The building was once the domain of the operational technology (OT) industry until things started getting smart. As buildings began to generate more and more data, the information technology (IT) industry leveraged their expertise to take its share of the evolving market. Today, OT firms race to develop the data capabilities that will allow them to seize a share of growth, while IT finds its limits as major companies battle with the operational complexities of the real world. There is a third element to the smart building, however, and a big industry standing behind it.
Between operating buildings (OT) and managing the massive amounts of data being generated (IT) there is connectivity, the communications infrastructure that glues it all together. The IT sector spurred a wide range of ICT (information communications technology) solutions that enable the transfer of data throughout a facility and to/from the cloud and drive the evolution of smart buildings. Communications is the domain of major telecom, however, and as connectivity evolves these giants are beginning to see their route into the lucrative smart buildings market.
Last week, on July 31st, Korea Telecom (KT), South Korea’s largest telecommunications company, announced plans to launch a suite of smart building services in cooperation with its subsidiary, KT Estate. The new ICT-based integrated offering consists of two services — Smart Building Sensing and Smart Building Energy Management Systems (BEMS) — presenting a smart building solution that will leverage KT’s infrastructure and brand recognition to become a leading solution for the South Korean Smart Buildings market.
"Smart Building Sensing monitors boilers, water tanks, motors, and other operational facilities, alerting the building manager in real-time to breakdowns, glitches and other malfunctions. The company's IoT control center assists through around-the-clock, remote monitoring,” said Moon Sunguk, head of KT's Enterprise New Business Development Unit. "Smart Building BEMS is a building energy management system jointly developed by KT and KT Estate, which specializes in property development and management. It is a real-time energy management and operational consulting service for building owners and constructors.”
"KT's smart building service ensures safe and convenient building management at low costs, and we will continue to expand our product lines with AI technology to provide an integrated building management solution," Sunguk continued, hinting at a long-term strategy in the smart buildings space.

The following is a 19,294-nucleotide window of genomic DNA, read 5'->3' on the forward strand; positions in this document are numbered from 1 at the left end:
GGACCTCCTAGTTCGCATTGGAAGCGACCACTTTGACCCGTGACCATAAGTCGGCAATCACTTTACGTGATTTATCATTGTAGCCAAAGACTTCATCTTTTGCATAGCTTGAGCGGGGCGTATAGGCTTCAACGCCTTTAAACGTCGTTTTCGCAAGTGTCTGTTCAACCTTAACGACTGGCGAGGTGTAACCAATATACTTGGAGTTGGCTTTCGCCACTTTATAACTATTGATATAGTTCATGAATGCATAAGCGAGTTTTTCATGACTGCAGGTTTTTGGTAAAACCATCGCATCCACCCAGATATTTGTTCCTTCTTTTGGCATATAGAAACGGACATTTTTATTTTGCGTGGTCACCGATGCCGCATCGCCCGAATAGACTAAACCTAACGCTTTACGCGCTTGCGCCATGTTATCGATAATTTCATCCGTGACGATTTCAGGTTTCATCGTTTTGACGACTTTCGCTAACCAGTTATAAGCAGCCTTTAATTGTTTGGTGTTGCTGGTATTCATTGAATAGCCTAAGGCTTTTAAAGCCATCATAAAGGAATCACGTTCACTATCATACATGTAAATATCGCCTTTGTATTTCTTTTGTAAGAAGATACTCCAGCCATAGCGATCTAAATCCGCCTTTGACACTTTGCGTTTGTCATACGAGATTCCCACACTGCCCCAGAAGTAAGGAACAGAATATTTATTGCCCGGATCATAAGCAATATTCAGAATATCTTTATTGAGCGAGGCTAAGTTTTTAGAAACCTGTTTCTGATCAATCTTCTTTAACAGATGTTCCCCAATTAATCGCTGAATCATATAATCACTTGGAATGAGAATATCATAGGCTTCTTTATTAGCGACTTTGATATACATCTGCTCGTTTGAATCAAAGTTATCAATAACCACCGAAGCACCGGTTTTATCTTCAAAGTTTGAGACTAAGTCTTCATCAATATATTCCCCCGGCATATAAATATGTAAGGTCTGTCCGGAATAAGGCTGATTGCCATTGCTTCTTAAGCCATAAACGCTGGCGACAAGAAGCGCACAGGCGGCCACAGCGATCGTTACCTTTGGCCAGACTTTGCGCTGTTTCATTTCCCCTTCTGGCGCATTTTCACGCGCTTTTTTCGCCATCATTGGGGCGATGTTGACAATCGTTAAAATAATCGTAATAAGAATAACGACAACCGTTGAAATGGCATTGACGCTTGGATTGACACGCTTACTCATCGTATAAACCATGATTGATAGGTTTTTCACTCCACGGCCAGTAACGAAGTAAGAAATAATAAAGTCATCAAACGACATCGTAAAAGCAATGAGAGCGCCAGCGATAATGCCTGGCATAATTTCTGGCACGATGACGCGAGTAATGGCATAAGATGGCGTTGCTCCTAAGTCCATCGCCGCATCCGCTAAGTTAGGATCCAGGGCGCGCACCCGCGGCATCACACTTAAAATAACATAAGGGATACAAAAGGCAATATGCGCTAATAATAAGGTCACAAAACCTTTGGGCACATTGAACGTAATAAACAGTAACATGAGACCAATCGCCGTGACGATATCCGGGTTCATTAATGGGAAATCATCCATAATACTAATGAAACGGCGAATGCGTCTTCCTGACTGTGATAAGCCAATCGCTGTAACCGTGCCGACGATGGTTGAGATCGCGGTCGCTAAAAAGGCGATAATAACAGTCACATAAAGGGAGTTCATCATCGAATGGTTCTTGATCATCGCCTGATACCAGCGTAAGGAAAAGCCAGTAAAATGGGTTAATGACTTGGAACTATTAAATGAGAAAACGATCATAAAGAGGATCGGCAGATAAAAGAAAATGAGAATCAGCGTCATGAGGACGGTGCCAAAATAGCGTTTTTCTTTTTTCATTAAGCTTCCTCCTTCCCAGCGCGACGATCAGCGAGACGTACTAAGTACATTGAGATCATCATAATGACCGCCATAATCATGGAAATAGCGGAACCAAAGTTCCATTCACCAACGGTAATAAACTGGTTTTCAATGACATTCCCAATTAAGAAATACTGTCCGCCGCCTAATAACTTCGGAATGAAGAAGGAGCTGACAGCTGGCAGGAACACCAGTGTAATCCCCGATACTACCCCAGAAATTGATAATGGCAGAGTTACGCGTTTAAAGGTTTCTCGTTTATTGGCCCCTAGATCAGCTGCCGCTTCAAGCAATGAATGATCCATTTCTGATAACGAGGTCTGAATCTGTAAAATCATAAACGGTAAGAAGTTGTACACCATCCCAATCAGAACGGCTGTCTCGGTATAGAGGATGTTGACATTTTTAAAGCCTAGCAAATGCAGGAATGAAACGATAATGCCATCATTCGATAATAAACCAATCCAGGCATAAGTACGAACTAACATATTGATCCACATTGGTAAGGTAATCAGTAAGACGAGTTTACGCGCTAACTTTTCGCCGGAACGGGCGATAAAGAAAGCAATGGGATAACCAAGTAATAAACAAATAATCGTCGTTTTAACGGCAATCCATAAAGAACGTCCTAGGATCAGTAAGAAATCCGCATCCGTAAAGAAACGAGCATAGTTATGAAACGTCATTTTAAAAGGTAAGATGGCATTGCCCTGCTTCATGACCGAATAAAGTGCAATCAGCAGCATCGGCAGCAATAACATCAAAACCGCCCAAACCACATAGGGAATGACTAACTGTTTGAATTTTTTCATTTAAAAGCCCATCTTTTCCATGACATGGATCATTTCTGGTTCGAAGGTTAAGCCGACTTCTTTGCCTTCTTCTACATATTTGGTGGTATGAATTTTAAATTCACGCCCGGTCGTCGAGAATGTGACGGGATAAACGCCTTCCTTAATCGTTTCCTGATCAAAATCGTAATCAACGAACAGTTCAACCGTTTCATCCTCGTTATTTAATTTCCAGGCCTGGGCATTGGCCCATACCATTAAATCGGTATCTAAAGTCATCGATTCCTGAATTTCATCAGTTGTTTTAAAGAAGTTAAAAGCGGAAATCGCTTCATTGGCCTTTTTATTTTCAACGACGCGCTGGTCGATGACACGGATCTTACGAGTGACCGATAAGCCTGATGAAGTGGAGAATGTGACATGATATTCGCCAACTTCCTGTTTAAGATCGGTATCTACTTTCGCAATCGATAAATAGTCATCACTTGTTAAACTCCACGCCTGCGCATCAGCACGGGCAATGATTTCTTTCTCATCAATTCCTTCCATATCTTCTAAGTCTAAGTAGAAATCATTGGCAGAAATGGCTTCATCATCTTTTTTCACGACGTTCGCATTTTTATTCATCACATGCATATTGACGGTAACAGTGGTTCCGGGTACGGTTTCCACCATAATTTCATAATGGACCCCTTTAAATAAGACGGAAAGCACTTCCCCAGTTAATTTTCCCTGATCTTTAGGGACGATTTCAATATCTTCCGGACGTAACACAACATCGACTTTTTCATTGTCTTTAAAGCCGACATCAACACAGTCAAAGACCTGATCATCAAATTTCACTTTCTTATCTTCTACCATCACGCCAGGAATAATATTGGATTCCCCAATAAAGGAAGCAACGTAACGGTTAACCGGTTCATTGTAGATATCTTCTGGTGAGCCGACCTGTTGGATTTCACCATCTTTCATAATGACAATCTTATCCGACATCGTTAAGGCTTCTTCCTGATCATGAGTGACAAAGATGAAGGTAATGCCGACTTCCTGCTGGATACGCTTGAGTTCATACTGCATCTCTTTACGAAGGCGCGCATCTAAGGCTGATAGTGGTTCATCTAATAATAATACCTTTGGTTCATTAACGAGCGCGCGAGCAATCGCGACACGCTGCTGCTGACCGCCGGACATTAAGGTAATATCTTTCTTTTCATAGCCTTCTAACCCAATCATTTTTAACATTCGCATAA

KT's BEMS model is enabled by cloud storage, reducing running costs compared to systems operating independently in conventional buildings. KT Estate’s 5-year remote energy management service, managed from its integrated control center, will also bring down the cost of building maintenance. While a special consulting service, where experts systematically analyze, measure, and evaluate major energy-consuming facilities to improve energy efficiency and conservation, will round off a comprehensive smart building solution.
Regulation has also become a major driver for smart building adoption in South Korea. Currently, public buildings with a floor space of 10,000 square meters or more are required to set up a BEMS. Proof that the BEMS meets regulations must be shown before the building is used. The regulation is scheduled to be extended in 2025 to private buildings with a floor space of 1,000 square meters or more and public buildings with a floor space of 500 square meters or more — a huge boost for the South Korean smart buildings industry over the next decade.
When it comes to ICT, things often happen first in South Korea. In 2019, the Asia-Pacific nation launched the world’s first 5G network, ushering in a new age of connectivity. 5G promises to disrupt the current in-building communications landscape by enabling buildings to utilize wide-area urban networks for their internal connectivity. A disruption that puts major telecom companies in the driving seat for a smart buildings market that is hungry for easier, faster, and more mobile data transfer capabilities. This new service from KT could be a sign of things to come around the world.
Major telecom companies in the West are no strangers to smart buildings but, so far, they have approached the space from a smart city perspective and through partnerships rather than direct involvement.
In 2018, AT&T teamed up with the Synchronoss, using the firm’s Digital Smart Building platform to power its new BEMS offering in the US. In 2019, Verizon launched its low-cost, low-power NB-IoT network for the IoT but not the platform itself. While in the UK, British Telecom (BT) has begun trailing 5G for connectivity in industrial buildings and complexes.
KT’s smart building offering feels different, however, and a South Korean market that sits ahead of the curve for ICT development, seems to present the perfect conditions for major telecom companies to make their move. “Big Telecom” around the world will be keeping a close eye on developments in South Korea and, as 5G rolls out across the world, it will be interesting to see how this story plays out in other markets. Just as OT and IT are finding a balance, Telecom could arise to rock the smart buildings boat.